Being paid for doing nothing.
It’s a dream scenario that many of us aspire to. But it would never happen in real life – right?
Two Swedish artists are making that dream a reality for one lucky individual by offering the chance to apply for a ‘job’ that has no actual work requirements.
Gothenburg’s Simon Goldin and Jakob Senneby are looking for an ‘Eternal Employee’, who will be paid £1,754 a month to do whatever they feel like in Korsvägen, a public square and transport hub in the events district of the city.
“The position holds no duties or responsibilities,” says the job description.
“Whatever the employee chooses to do constitutes the work.”
What’s the job?
Despite that description, there actually are a couple of light duties that the successful candidate must carry out – turning on the platform lights of a train station at the start of the day.
“The station at Korsvägen has a time clock where the employee is expected to check-in and check-out,” say the artists.
“The time clock is connected to the lights above the platform, turning on a stronger fluorescent light” which they dub, a “working light.”
The employee is not required to stay within the premises of the station throughout the day, and the conditions of employment include all the usual benefits like pension provisions, and even holiday entitlement – in case you need to take a holiday from your holiday.
You’ll also be required to collect and make “accessible secondary mediation”, such as “news stories, reportages, rumors, jokes and urban legends that the project generates over time” in an effort to stop yourself going mad from boredom.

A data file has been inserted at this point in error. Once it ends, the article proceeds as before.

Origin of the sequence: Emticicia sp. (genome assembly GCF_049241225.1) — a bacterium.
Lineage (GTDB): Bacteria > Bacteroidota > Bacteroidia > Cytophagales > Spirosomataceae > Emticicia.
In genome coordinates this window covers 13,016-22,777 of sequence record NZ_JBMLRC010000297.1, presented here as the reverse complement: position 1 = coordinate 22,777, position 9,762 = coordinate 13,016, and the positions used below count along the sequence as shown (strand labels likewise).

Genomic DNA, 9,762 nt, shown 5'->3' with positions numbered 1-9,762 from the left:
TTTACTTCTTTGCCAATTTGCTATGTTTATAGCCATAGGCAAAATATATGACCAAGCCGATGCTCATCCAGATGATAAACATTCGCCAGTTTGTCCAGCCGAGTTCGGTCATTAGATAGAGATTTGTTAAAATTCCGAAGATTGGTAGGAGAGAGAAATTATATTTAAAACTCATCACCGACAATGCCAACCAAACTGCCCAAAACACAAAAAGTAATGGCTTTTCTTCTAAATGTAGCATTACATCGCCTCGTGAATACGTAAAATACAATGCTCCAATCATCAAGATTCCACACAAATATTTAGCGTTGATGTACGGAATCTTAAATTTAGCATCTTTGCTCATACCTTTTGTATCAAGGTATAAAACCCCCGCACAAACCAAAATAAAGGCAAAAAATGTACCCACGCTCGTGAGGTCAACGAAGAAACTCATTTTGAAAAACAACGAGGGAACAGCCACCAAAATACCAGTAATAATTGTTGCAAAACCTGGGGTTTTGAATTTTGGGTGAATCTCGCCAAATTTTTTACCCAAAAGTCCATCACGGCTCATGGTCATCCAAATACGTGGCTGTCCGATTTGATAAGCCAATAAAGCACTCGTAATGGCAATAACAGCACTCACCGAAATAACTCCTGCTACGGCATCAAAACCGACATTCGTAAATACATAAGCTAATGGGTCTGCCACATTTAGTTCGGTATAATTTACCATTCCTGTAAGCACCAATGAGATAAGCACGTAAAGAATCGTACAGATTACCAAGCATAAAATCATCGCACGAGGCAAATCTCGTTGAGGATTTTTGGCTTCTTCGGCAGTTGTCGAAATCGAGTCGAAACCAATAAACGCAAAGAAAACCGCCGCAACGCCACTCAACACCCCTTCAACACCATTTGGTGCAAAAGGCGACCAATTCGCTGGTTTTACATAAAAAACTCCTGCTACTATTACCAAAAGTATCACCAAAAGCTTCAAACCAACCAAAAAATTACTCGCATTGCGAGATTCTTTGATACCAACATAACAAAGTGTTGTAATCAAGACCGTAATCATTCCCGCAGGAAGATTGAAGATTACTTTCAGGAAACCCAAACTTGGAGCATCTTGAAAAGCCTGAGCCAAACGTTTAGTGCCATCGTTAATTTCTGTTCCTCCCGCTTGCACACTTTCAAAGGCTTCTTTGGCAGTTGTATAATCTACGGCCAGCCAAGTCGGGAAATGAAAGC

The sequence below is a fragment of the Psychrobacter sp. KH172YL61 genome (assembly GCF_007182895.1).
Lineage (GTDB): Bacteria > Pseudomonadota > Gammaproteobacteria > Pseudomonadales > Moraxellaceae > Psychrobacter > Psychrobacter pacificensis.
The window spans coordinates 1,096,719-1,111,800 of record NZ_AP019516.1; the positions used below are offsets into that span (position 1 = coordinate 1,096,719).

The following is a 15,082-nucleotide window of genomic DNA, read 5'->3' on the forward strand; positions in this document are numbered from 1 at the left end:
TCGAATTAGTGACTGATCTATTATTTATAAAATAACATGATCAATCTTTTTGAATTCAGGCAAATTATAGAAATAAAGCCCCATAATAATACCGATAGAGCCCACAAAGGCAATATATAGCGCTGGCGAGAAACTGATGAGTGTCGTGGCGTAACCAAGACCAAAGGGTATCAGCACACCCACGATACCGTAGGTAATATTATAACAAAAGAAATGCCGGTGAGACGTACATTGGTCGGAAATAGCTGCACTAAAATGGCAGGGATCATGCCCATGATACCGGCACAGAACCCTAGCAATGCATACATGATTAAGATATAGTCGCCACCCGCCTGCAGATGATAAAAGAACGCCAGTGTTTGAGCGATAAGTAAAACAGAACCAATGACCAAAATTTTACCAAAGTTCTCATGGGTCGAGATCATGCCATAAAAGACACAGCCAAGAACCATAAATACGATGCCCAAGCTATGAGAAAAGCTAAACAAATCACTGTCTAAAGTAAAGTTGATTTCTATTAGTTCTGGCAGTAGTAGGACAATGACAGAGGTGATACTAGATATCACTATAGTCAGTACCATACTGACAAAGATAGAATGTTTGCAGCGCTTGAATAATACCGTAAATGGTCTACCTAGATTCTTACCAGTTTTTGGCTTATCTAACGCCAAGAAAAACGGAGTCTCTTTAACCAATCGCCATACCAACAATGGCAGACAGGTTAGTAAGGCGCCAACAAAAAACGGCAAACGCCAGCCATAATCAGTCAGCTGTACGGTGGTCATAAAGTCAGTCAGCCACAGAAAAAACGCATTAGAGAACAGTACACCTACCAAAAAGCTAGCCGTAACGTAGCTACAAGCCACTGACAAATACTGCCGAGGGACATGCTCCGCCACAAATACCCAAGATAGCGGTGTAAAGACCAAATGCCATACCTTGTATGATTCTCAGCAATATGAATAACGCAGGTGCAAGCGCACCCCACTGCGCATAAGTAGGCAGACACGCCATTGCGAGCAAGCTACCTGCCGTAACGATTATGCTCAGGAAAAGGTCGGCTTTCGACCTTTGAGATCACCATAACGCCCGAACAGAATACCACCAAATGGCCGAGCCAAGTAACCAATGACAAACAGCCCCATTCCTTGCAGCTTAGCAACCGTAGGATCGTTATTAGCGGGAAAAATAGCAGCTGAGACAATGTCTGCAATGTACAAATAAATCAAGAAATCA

How do I apply?
Unfortunately, applications for the role don’t actually open until 2025, after a seven year long “investment period”, which began in 2018. So you might want to check back in six years.
The job is contracted to be full time and of indefinite duration, and you’ll be expected to move to Gothenburg should you be successful. Should the employee resign or retire, a new employee is recruited.
The artists expect the artwork to function as “a measure of our growing inequality,” and say “Eternal Employment questions the very notions of growth, productivity and progress which are at the core of modernity.”
What if the money runs out?
After all, £1,754 a month to essentially flick a light switch on and off doesn’t sound like the most business-minded of ideas.
“The endless duration of this employment is feasible because money pays better than work,” say the artists.
“As long as we live in a society where the return on capital is substantially higher than the average increase in wages, Eternal Employment is kept afloat.
“Should the money run out after 25, 50, or 100 years, that would imply an historical shift in the relation between return on capital and wages. A sustained period in which work pays better than money.
“If this happens, the employment comes to an end. The ‘working lights’ go out over the platform at Korsvägen, never to be lit again.”